So you’re sitting on the chairlift and someone asks you what’s going on with TAMBA.
Here’s our chairlift update – quick and dirty (just like this winter):
- This spring we will start building the 4 acre Bijou Bike Park in partnership with the City of South Lake Tahoe.
- The new 4.5 mile Kingsbury Stinger Trail will start construction in June with full time USFS crews and TAMBA volunteer days.
- The 5th Annual Rose to Toads ride kicks off at 6am on Sunday, September 6th
- The Meyers Mountain Bike Fest is planned for August 9th at the Divided Sky.
- Don’t miss the Corral Night Ride on October 17 .
- Trails days are planned for Tyrolean DH, Corral, Toads, Tahoe City, and more.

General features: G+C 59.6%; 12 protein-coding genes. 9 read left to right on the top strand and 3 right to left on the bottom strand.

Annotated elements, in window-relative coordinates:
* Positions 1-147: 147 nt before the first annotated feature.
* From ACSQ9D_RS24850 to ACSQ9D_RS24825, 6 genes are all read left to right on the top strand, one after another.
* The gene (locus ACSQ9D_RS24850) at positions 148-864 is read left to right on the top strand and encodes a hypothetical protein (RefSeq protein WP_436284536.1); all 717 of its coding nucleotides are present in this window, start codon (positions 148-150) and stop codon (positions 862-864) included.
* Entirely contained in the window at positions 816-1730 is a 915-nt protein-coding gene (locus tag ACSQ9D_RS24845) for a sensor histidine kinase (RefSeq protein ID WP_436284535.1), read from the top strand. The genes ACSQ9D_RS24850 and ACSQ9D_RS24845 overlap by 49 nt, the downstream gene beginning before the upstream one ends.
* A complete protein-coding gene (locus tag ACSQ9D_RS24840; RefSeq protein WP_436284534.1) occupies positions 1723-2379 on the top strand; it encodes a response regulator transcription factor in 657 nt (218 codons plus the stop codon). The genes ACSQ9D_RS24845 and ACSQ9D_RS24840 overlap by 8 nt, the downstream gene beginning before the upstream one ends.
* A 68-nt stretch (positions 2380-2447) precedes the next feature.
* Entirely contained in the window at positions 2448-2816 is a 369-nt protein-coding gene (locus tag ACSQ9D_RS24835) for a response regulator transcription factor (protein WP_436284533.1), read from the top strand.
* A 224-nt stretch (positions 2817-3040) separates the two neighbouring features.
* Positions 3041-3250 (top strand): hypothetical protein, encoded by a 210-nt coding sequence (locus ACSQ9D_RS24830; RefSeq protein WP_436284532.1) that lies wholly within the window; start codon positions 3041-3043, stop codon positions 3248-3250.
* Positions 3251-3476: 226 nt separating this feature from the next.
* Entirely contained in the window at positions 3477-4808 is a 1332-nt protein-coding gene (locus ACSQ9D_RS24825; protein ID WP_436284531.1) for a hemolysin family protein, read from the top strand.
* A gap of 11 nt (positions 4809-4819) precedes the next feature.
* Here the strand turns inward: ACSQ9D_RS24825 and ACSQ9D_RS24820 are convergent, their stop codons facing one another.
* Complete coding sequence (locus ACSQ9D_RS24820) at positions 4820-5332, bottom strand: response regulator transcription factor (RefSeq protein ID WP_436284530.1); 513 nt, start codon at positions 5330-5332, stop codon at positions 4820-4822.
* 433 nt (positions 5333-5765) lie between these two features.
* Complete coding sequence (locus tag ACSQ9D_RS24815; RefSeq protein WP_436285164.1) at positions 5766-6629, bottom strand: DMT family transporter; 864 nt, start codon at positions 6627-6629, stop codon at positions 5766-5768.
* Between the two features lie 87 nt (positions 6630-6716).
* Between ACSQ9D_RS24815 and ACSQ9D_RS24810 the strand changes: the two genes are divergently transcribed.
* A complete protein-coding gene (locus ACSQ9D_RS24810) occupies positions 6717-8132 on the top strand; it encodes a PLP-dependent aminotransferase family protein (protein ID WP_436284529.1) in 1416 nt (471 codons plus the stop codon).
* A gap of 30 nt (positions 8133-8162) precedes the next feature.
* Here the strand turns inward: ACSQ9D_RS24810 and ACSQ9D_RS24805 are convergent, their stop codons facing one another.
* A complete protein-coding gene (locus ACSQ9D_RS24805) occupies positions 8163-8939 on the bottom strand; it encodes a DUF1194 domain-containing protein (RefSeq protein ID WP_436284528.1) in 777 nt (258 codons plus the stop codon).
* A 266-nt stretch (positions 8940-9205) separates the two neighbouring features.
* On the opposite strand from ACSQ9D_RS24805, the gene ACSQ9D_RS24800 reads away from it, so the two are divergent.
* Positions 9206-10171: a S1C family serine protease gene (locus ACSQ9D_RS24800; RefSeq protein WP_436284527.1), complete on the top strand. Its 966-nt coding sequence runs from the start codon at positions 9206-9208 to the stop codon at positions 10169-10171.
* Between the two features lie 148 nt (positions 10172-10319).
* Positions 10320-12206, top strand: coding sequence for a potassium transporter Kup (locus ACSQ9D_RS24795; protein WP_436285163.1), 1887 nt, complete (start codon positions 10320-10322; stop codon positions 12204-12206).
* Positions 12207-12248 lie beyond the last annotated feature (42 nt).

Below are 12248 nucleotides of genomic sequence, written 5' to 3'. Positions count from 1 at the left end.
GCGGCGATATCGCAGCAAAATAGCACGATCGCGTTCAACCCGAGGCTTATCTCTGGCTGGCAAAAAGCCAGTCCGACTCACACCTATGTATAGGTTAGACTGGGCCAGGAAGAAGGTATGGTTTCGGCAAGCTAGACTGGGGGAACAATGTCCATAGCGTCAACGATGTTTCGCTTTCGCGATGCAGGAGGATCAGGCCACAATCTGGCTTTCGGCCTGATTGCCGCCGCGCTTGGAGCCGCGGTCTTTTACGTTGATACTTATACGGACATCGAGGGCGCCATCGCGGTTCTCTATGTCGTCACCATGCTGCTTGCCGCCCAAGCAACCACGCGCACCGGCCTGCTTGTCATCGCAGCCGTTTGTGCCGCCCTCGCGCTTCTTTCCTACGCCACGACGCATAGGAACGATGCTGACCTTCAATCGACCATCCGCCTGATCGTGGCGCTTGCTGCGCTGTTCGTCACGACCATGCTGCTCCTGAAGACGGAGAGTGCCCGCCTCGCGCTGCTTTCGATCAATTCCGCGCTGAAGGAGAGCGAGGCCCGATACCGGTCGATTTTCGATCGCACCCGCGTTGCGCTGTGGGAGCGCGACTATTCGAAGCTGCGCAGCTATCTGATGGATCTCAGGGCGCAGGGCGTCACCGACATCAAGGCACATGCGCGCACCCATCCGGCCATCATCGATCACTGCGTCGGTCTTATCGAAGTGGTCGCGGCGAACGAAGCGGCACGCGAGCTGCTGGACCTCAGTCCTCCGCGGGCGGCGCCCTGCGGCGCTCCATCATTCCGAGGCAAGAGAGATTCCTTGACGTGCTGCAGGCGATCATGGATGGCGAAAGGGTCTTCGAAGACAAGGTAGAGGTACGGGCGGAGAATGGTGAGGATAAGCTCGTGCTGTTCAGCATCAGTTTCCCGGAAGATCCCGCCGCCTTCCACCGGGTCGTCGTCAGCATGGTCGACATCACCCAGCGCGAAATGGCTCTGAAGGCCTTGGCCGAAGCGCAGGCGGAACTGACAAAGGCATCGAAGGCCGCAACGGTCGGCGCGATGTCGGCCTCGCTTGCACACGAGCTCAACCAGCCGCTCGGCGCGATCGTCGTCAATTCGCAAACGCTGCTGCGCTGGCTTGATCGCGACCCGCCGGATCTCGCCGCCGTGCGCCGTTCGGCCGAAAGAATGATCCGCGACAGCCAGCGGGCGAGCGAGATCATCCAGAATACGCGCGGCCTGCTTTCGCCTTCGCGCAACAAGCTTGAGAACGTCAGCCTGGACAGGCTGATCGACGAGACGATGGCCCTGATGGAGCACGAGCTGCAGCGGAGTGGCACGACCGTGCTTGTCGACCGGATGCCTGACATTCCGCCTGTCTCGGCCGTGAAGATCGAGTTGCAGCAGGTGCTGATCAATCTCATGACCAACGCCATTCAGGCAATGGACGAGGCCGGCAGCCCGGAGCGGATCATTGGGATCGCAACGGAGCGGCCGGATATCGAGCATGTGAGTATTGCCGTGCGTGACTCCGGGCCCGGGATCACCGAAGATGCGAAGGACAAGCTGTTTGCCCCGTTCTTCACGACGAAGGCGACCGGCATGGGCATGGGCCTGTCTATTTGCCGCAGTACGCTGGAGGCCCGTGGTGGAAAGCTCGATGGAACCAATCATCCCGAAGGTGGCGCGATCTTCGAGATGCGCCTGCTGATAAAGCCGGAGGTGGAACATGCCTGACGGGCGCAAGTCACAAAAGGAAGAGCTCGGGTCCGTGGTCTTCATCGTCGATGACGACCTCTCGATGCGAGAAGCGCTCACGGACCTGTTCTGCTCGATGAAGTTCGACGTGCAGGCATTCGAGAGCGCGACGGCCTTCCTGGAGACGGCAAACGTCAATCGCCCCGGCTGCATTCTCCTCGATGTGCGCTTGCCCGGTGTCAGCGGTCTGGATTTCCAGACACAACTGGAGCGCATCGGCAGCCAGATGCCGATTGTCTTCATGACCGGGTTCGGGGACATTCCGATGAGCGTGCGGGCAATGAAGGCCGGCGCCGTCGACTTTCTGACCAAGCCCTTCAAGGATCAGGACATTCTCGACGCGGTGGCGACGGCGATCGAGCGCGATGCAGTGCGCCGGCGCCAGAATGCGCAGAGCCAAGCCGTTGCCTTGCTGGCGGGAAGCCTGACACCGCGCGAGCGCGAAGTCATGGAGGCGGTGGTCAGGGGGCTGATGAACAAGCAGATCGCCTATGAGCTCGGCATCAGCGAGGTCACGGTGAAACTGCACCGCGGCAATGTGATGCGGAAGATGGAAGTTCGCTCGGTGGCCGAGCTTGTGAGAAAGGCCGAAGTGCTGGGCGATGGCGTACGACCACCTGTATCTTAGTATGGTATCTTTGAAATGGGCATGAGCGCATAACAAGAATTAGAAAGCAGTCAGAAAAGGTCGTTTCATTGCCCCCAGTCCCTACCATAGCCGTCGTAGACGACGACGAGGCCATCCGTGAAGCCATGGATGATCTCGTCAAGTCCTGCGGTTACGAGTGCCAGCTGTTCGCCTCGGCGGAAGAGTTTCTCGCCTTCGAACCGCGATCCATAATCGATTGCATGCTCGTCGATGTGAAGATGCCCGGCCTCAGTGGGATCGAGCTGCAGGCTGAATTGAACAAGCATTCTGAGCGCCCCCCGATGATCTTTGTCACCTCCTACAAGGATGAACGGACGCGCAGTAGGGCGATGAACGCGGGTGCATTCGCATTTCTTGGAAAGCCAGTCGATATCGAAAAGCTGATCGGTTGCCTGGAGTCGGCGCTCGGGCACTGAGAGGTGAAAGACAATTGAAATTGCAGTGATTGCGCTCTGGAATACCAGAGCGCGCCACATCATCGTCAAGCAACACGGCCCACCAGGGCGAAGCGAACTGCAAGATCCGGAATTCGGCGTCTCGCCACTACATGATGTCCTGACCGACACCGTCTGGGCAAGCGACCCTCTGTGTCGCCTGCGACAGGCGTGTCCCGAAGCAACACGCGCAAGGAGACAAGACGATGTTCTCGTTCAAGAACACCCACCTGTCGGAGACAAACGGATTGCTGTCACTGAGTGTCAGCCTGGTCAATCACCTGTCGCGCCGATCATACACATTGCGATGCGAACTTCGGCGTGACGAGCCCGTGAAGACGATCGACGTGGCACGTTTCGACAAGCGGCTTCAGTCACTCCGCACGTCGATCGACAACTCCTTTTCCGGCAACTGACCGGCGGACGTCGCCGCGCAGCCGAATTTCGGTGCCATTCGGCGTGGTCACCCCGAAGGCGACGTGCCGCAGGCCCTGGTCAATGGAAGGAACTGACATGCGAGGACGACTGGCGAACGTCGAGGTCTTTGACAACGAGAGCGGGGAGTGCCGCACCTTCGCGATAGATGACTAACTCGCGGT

- The new Snap Dragon Trail that we’re building in Lake Tahoe NV State Park will be complete this summer with planning underway for new trails in the park.
- We have a proposal in to adopt and improve the Brown’s Creek Trail in Galena, construction may begin as early as this fall.
- More features and jumps will be built on Lower Corral Trail this Fall contingent on winning an OHV grant in partnership with the USFS and SBTS.
- Heavenly Bike Park is moving forward with lift accessed trails and public connector trails, pending approvals in late spring
- Plus, a feature article about Tahoe will be published in the May issue of BIKE magazine
The Bureau of Land Management is reviewing a trail proposal that would adopt the “Zipper” Trail out of Golden Eagle Park in Sparks, NV as a managed system trail and construct up to 13.4 miles of new trail to create a 23 mile trail system. The project is in an area containing significant cultural resources so it will be an uphill battle, but if done correctly, the resources will be protected while maintaining trail access to the public. You can check out all the information on the BLM project page.